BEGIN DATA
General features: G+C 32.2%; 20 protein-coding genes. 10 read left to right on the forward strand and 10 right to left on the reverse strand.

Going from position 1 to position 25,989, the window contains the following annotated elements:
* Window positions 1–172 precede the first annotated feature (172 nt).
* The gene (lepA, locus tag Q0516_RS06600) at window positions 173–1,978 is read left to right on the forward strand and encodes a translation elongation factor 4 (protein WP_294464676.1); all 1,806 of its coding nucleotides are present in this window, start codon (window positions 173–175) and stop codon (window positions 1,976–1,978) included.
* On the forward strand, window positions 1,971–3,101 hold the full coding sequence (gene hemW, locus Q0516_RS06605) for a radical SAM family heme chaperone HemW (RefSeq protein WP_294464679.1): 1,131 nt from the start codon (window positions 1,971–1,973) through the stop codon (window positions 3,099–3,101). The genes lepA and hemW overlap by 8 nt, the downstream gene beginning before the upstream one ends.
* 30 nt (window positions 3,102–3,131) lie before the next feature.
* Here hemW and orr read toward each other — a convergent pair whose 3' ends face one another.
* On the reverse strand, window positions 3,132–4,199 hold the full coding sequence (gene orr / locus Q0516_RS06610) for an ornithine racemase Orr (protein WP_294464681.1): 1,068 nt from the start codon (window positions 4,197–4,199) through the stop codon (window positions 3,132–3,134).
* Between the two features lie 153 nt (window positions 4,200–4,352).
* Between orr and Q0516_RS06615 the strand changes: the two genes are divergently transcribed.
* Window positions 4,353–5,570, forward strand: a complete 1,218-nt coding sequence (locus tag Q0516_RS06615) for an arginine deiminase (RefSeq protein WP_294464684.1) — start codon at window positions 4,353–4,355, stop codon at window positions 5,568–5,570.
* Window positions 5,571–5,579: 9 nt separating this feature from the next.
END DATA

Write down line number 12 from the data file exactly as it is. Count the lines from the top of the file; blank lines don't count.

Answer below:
* Window positions 5,571–5,579: 9 nt separating this feature from the next.